Why I almost liked OUT OF THE FURNACE

Out of the Furnace small town justice

Out of the Furnace is a sombre film driven by the hard life and quiet dignity of Russell Baze (Christian Bale) Working at a small town steel mill in the Northeast. Russell and his loving girlfriend Lena (Zoe Salanda) plan their lives together and weave hopes of a family. Russell’s father lies dying from working in the steel mill and still Russell is content to stay put and work till his end comes. Fresh and agitated from his Iraq tour Rodney Baze (Casey Affleck) Russel’s brother can’t keep down his rage. When Harian (Woody Harrelson) meets up with Rodney you know death will be knocking.

Affleck fights it out bare knuckled in OUT OF THE FURNACE.

Affleck steals the movie out from under everyone. While Woody plays the lunatic devil country hick and Bale holds up the story as the straight man, Affleck as Rodney rolls some thunder as the desperate ex-soldier returned home to no work and war ghosts chasing him.

Rodney rattled with rage, flings his skinny sinewy body into the dirt ring of bare knuckle boxing to grab a few dollars and beat down his memories. There is a raw intensity to Rodney battling opponents and himself surrounded by yokels betting welfare checks and drug money.

In the din of fighting Rodney loses his senses and misses his dive, he can’t let go and he takes others with him chasing his own death. John Petty (Willem Defoe) owner of the local bar, debt collector and fight manager tries to corral Rodney, save him from himself so John fixes a few fights for Rodney, but it isn’t enough.

Woody hicks it up in Out of the Furnace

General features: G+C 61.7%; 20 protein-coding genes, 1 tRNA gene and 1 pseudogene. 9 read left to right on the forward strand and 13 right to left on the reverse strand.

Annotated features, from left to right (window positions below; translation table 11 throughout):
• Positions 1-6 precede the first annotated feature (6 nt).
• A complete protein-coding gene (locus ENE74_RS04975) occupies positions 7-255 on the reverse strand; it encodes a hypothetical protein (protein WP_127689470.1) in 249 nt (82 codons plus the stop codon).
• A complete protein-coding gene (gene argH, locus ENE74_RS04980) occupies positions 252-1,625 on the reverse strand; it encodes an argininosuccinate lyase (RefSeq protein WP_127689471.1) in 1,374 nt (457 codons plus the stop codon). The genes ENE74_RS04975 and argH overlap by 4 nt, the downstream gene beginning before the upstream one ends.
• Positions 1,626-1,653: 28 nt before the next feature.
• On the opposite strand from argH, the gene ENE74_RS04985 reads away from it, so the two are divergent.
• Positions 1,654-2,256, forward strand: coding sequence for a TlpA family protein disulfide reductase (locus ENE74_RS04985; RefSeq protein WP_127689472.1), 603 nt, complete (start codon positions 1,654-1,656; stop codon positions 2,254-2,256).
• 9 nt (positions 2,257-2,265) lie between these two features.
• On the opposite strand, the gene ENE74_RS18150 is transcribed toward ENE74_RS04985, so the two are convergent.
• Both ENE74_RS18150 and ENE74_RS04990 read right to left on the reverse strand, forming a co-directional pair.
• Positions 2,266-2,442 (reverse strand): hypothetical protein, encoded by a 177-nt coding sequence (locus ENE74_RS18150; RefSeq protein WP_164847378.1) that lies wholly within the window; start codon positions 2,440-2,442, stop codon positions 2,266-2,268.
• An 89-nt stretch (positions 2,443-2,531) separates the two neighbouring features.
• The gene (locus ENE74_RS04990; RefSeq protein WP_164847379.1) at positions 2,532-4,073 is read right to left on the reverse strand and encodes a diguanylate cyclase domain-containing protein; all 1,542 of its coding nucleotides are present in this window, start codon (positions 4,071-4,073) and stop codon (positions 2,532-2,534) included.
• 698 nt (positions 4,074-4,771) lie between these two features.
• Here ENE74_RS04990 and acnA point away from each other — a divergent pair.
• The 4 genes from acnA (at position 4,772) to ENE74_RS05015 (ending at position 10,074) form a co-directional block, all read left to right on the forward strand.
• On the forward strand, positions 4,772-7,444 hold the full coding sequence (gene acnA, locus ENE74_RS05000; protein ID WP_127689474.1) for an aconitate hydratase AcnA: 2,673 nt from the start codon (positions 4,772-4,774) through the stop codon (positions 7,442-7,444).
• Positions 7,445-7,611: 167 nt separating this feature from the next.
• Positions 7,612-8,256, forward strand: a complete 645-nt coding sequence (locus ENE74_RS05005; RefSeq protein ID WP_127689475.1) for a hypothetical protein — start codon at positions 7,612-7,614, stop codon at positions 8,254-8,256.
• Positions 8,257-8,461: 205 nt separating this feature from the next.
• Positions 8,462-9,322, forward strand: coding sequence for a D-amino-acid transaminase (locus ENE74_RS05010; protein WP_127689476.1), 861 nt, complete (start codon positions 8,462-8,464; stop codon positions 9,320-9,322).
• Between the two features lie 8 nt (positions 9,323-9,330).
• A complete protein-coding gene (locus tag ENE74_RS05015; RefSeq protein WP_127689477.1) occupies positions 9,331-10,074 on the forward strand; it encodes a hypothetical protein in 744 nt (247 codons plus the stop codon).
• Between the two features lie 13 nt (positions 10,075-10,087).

Against his own wisdom John takes Rodney up the mountain to no man’s land to fight on Harian’s turf in a bare knuckle fight, where he is supposed to take a dive. Rodney and Harian stand off each other in their first meeting. Harian taking his angry measure of Rodney. It’s a tangible moment, intense. Harian’s backwoods logic vs the young angelic mad rage of Rodney.

It’s impossible for Russel to let go when he finds out his missing brother has been murdered.  Harian and his moonshine cronies blocked off John and Rodney on a mountain road and murdered them both, for money, rage or just pure stupidity.

Hunting deer or Woody, at this range there isn't much difference.

Russell has had too many bad turns in his life after a drunk driving arrest and a stint in prison. He returns home to find Lena with another man, so he tries to pace his life back to normal at his steel mill job. Russell takes all the tragedy with a quiet strength but Rodney’s death weighs too heavy.

With none really willing to find Harian and deal out small town justice. Russell is forced to flush Harian out into the open to track him. Harian finally wounded and brought down to earth suddenly reveals a more human side. When Russell explains that he is Rodney’s brother, Harian acknowledges Rodney’s toughness then asks Russell if he hears the birds. Harian knows he deserves to die and Russel lets him get up and walk away to shoot him dead like an animal in his scope.

It’s unclear to me what happens to Russell in the end. Lena’s new boyfriend Sheriff sees Russell shoot down Harian. I almost expected the credits to roll leaving the consequences to our imagination. Yet it goes black to a reveal of Russell sitting alone in his fathers house.

Is he waiting for judgement? To go to prison? Did the Sheriff make up a story to get Russell off the hook in the name of justice. The last shot left me unsatisfied. I wanted a moral closure to this male centric story of family and the pain of their lives.

Sometimes straight forward writing should match the story it’s telling.

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